Print Making Workshop update and reflection

print making, romica spiegl jones Hi Creative Adventurers,

Apart from printing with potato stamps I had no previous experience in print making whatsoever. Therefore I was very excited when we could choose Print Making as a Module. Today I had my last session of our "Professional Contexts" Print Making Workshop and I wanted to share a few insights into my experience in the world of Print.

MediaCity Campus is equipped with its own print room and we covered 3 different printing techniques over the course of the last three weeks:

  • Block Printing
  • Mono Printing
  • Litho Printing

Block Print

In our first session we were provided with a short Health and Safety Instruction and a quick overview of the print room and the different equipment we can use. The task was to form faces with different (plastic) shapes and letters and later each student was asked to design a letter (mine was H) without using the actual letter. Then these shapes and letters get inked up with rollers and then pressed onto the paper. Another paper (news print) is used on top of it to avoid ink attaching to the press and then, depending on the press, a roller prints the ink on the paper or an actual press is used.


The Ink we used throughout the three weeks is a rubber based ink. If you haven't worked with rubber based ink before, it is very rich and sticky, which can come in handy but also "was liegt, das pickt" as we say in Austria (if you drop it, that's it, it will stick to the surface).

Tip: If you want to know how to remove rubber ink stains off hands and work surfaces use vegetable oil or baby wipes (water won't do the job).

Reflection Week 1

To be honest, I struggled with this new medium. Being a bit of a perfectionist I found it quite hard not to be messy and get paint all over the print. Therefore, I tried to be more careful which resulted in only three prints in two and a half hours of work (this includes also waiting times for the ink rollers  and the roller press etc. to be free). However, after letting go of my desire to "control everything" I really enjoyed forming a face and creating the letter shape and I'm pleased with the result of especially the first one.

Mono Printing

Mono Print in some way was the easiest to relate to for me. It is quick and a bit unpredictable but I really loved working with it. With this method all you have to do is lay an ink surface and then place a sheet of paper (news print) to remove the first layer of colour to achieve a more even coverage. Then use another sheet, this time the one you want your print on and then start to use all kinds of tools to leave marks. You can use pencils to draw sketches, forks or all kinds of tools, even your fingers. Through pressure the ink will transfer in specific areas. However, if you lean on the paper with your hand while drawing, this will also leave its marks.

Reflection Week 2

This time I produced many prints, let go of my perfectionism and just played. The results are not that impressive but I tried various things including fingerprints, transferring sketches and hand lettering (which is a bit tricky because you have to mirror the letters). Looking at my work, I am not as happy with the results but I like the method. With more preparation I'm convinced I will be able to produce some high quality work. UPDATE: I just realised that one of my favourites from this session has gone missing. Will go back to the print room to find it - fingers crossed.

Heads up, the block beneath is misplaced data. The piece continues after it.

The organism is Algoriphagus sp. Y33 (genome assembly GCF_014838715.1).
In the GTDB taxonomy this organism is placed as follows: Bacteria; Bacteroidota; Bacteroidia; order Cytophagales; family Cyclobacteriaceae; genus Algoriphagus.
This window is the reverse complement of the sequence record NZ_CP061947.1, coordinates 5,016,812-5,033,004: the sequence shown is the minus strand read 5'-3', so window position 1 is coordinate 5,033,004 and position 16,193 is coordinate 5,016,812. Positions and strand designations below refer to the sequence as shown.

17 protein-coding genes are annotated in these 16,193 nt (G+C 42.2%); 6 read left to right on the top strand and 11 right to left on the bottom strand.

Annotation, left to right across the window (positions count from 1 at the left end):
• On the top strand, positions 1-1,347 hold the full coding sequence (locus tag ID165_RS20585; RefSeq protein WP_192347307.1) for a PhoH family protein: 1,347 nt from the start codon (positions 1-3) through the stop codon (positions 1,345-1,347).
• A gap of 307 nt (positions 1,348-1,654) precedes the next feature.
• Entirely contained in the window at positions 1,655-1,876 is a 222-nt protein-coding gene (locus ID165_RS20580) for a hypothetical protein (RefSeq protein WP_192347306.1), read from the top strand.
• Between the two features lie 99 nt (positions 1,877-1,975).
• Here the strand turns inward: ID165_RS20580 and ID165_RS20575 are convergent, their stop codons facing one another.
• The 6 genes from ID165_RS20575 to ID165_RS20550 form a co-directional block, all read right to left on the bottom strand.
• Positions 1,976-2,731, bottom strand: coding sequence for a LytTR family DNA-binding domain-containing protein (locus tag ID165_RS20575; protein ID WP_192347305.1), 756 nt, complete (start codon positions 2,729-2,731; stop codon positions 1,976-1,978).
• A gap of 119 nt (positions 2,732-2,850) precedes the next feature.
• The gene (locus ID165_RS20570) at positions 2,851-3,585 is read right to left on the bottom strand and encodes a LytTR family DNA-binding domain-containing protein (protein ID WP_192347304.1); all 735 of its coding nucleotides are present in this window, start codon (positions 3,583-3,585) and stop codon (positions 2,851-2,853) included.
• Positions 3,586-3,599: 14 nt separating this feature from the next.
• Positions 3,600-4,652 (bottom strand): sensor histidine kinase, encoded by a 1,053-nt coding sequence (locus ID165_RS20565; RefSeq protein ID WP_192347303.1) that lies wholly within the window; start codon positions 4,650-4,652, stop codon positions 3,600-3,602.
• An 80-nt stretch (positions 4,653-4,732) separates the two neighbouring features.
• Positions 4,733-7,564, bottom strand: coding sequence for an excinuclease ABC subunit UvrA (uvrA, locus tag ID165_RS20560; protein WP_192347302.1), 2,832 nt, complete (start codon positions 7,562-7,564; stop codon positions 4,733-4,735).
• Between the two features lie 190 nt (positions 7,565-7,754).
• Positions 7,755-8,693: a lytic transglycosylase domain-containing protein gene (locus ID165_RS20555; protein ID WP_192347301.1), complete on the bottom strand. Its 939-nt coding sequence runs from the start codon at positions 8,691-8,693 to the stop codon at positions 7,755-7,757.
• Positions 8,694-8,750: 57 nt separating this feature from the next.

Litho Printing

And there was blood. If you are not familiar with litho printing, please keep these words in mind: Always use the (carving) knife away from your body. It is helpful and safer to use a special table wood block you can lock to the edge of your table like in the pictures below. The process for this method is using the knife to carve away areas that should remain white. Raised areas will be later covered with paint. Litho printing is amazing for a higher volume of prints with comparable quality. After you prepared your surface, evenly apply ink with a roller and then place two layers of paper on it (first the paper you want to print on, second a news print paper to protect the roller or press from ink). Then use the same procedure as with the block print.

Reflection Week 3

Litho Print was the most challenging for me. I have never used this kind of knife and because of the time-consuming task of carving, I wanted to have a clear idea what exactly I want to print. While most, if not all, my colleagues have already done this method before I wasn't quite sure how detailed or simple I want my image to be. In the end I spent too much time thinking instead of doing until I came to the realisation that I'm a beginner and it doesn't have to be perfect. I chose something simple and carved a guitar out of memory.

The first print showed that the guitar wasn't really recognisable so I decided to take my knife again and refine it. This turned out much better and even though I probably should have used some reference I'm quite satisfied with the result.


Print making was a new and exciting experience. I love the possibilities and the uniqueness of each printing method and result and recommend it to everyone interested in graphic design. Just be very careful when carving with the knife - we had some blood stained fingers in the room but everyone is ok, don't worry.

I hope you enjoyed this short insight, if you have tried these methods before, let me know what you think and share your work in the comments.

Have a wonderful day,

Romica :)